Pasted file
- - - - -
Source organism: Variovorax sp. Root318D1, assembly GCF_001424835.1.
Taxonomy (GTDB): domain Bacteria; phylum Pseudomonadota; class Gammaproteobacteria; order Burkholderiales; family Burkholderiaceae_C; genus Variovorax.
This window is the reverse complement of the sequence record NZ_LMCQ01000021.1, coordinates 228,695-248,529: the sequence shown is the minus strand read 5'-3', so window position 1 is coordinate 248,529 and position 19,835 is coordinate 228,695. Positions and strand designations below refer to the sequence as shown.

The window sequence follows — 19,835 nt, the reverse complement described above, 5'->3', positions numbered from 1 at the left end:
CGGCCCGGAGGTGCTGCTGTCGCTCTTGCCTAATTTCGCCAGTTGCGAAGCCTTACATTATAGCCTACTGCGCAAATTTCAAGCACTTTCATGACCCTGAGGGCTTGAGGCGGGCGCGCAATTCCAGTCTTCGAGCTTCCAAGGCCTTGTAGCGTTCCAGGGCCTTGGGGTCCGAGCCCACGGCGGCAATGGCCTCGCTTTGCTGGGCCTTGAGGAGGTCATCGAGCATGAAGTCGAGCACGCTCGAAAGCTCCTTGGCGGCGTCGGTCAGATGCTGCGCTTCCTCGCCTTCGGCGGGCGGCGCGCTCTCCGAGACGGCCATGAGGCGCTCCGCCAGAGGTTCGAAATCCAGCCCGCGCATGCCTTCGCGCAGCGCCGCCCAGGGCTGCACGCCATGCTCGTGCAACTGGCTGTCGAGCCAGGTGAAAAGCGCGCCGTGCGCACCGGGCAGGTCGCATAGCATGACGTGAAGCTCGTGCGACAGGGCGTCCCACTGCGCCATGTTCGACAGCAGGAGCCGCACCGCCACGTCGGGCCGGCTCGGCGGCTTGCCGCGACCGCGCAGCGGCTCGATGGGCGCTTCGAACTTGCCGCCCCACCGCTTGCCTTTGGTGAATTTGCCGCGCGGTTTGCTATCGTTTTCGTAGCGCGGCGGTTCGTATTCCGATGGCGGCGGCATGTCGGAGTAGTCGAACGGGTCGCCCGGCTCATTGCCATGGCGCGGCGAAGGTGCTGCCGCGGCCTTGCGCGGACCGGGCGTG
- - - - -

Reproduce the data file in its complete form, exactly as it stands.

Source organism: Variovorax sp. Root318D1, assembly GCF_001424835.1.
Taxonomy (GTDB): domain Bacteria; phylum Pseudomonadota; class Gammaproteobacteria; order Burkholderiales; family Burkholderiaceae_C; genus Variovorax.
This window is the reverse complement of the sequence record NZ_LMCQ01000021.1, coordinates 228,695-248,529: the sequence shown is the minus strand read 5'-3', so window position 1 is coordinate 248,529 and position 19,835 is coordinate 228,695. Positions and strand designations below refer to the sequence as shown.

The window sequence follows — 19,835 nt, the reverse complement described above, 5'->3', positions numbered from 1 at the left end:
CGGCCCGGAGGTGCTGCTGTCGCTCTTGCCTAATTTCGCCAGTTGCGAAGCCTTACATTATAGCCTACTGCGCAAATTTCAAGCACTTTCATGACCCTGAGGGCTTGAGGCGGGCGCGCAATTCCAGTCTTCGAGCTTCCAAGGCCTTGTAGCGTTCCAGGGCCTTGGGGTCCGAGCCCACGGCGGCAATGGCCTCGCTTTGCTGGGCCTTGAGGAGGTCATCGAGCATGAAGTCGAGCACGCTCGAAAGCTCCTTGGCGGCGTCGGTCAGATGCTGCGCTTCCTCGCCTTCGGCGGGCGGCGCGCTCTCCGAGACGGCCATGAGGCGCTCCGCCAGAGGTTCGAAATCCAGCCCGCGCATGCCTTCGCGCAGCGCCGCCCAGGGCTGCACGCCATGCTCGTGCAACTGGCTGTCGAGCCAGGTGAAAAGCGCGCCGTGCGCACCGGGCAGGTCGCATAGCATGACGTGAAGCTCGTGCGACAGGGCGTCCCACTGCGCCATGTTCGACAGCAGGAGCCGCACCGCCACGTCGGGCCGGCTCGGCGGCTTGCCGCGACCGCGCAGCGGCTCGATGGGCGCTTCGAACTTGCCGCCCCACCGCTTGCCTTTGGTGAATTTGCCGCGCGGTTTGCTATCGTTTTCGTAGCGCGGCGGTTCGTATTCCGATGGCGGCGGCATGTCGGAGTAGTCGAACGGGTCGCCCGGCTCATTGCCATGGCGCGGCGAAGGTGCTGCCGCGGCCTTGCGCGGACCGGGCGTG